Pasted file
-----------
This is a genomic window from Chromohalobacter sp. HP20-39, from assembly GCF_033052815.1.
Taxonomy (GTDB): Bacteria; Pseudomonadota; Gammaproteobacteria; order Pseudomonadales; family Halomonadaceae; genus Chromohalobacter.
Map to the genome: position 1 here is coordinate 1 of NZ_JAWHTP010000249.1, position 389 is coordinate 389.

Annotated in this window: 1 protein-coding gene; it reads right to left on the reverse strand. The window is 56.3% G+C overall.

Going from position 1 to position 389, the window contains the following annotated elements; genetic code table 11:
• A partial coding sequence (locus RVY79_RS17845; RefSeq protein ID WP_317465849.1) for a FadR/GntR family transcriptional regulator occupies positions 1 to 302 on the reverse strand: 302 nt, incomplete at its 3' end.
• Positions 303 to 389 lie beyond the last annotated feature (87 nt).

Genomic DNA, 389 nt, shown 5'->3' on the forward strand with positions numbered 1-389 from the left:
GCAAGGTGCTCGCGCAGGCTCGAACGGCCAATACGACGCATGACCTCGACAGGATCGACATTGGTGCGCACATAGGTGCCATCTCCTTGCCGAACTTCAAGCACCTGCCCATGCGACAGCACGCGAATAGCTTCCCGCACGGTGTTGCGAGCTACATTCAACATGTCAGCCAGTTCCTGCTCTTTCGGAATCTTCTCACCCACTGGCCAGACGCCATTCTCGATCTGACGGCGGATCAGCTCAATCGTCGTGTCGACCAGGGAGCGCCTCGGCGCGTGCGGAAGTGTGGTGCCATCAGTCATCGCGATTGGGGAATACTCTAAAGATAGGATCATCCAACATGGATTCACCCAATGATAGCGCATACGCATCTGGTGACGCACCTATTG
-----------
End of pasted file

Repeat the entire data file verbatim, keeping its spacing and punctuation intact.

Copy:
This is a genomic window from Chromohalobacter sp. HP20-39, from assembly GCF_033052815.1.
Taxonomy (GTDB): Bacteria; Pseudomonadota; Gammaproteobacteria; order Pseudomonadales; family Halomonadaceae; genus Chromohalobacter.
Map to the genome: position 1 here is coordinate 1 of NZ_JAWHTP010000249.1, position 389 is coordinate 389.

Annotated in this window: 1 protein-coding gene; it reads right to left on the reverse strand. The window is 56.3% G+C overall.

Going from position 1 to position 389, the window contains the following annotated elements; genetic code table 11:
• A partial coding sequence (locus RVY79_RS17845; RefSeq protein ID WP_317465849.1) for a FadR/GntR family transcriptional regulator occupies positions 1 to 302 on the reverse strand: 302 nt, incomplete at its 3' end.
• Positions 303 to 389 lie beyond the last annotated feature (87 nt).

Genomic DNA, 389 nt, shown 5'->3' on the forward strand with positions numbered 1-389 from the left:
GCAAGGTGCTCGCGCAGGCTCGAACGGCCAATACGACGCATGACCTCGACAGGATCGACATTGGTGCGCACATAGGTGCCATCTCCTTGCCGAACTTCAAGCACCTGCCCATGCGACAGCACGCGAATAGCTTCCCGCACGGTGTTGCGAGCTACATTCAACATGTCAGCCAGTTCCTGCTCTTTCGGAATCTTCTCACCCACTGGCCAGACGCCATTCTCGATCTGACGGCGGATCAGCTCAATCGTCGTGTCGACCAGGGAGCGCCTCGGCGCGTGCGGAAGTGTGGTGCCATCAGTCATCGCGATTGGGGAATACTCTAAAGATAGGATCATCCAACATGGATTCACCCAATGATAGCGCATACGCATCTGGTGACGCACCTATTG